In the mood for some literal bedroom pop? Billie Eilish’s latest video for Vevo’s Official Live Performance series is out now, and it finds the singer cooing the gentle, heartbroken closing track from her new album Happier Than Ever in a wood paneled hotel boudoir.
“’Cause I loved you then, and I love you now / And I don’t know how / ’Cause it’s hard to know when nobody else comes ’round,” Eilish sings with her signature quiet power.
It’s a break-up song on which she is possibly more vulnerable than she’s ever been before. As New York Times critic Lindsay Zoladz writes in her review of Happier Than Ever, “‘Male Fantasy’ shocks not because of its casual mentions of pornography and body image issues, but for how completely Eilish lets her ever-present emotional armor fall.”
The clip is the second in her series for Vevo, following “Your Power.” As in the previous performance, Eilish is joined once again by her brother and collaborator Finneas, who strums his acoustic guitar and lends vocal harmonies from across the room.
Eilish is just the latest artist to collaborate with Vevo for the streaming platform’s Official Live Performance series. Recently, Ariana Grande, The Weeknd and Justin Bieber have all created unique environments in which to perform live versions of their music. For her videos, Eilish seems to be sticking with the same warm, muted, neutral color palette as the album art for Happier Than Ever and her own self-directed official music videos for the album’s recent singles. The atmosphere is intimate, the perfect setting for her introspective new songs. Vevo promises two more Eilish videos in the coming weeks.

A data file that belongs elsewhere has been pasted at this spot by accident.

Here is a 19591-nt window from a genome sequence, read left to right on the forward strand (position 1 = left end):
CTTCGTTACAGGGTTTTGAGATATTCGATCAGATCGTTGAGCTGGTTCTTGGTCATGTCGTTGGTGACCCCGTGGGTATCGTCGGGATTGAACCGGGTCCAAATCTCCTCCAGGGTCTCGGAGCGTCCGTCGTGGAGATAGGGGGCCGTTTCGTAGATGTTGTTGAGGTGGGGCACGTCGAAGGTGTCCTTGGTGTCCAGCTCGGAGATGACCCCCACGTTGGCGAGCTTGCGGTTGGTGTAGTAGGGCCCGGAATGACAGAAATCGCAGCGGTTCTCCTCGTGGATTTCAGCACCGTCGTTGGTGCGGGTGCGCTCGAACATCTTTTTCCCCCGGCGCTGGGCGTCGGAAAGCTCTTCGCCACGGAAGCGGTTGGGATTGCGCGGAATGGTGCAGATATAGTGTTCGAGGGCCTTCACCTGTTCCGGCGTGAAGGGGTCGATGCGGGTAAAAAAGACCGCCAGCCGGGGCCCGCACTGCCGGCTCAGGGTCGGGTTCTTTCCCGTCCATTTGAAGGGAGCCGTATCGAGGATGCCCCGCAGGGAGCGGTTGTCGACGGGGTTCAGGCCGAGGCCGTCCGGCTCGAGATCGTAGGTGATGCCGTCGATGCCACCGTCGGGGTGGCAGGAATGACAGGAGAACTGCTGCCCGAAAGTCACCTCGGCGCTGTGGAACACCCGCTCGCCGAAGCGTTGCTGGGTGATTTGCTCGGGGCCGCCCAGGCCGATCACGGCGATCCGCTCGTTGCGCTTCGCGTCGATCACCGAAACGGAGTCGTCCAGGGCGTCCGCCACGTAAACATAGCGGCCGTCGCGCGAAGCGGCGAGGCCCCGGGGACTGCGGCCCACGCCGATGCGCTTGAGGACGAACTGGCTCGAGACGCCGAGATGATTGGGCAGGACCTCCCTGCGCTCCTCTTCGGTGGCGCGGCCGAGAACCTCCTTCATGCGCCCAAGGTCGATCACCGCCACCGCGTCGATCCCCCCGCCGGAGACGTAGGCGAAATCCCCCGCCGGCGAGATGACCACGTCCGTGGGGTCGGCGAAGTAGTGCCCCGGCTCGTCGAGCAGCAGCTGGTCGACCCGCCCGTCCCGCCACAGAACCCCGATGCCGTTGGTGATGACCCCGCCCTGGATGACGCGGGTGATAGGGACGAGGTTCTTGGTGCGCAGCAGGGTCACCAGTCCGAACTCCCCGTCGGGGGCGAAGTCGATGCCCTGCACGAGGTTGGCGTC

Meanwhile, Happier Than Ever is getting rave reviews for Eilish’s unsparing examination of her rise to fame and the traumatic effects of all the attention that followed. “Happier Than Ever is partially a chronicle of a wildly successful, obsessively surveilled young woman trying to date and explore her desires,” Zoladz writes, while Pitchfork calls Eilish’s follow-up to the Grammy winning When We All Fall Asleep, Where Do We Go? a “showcase for her command over the pop landscape.”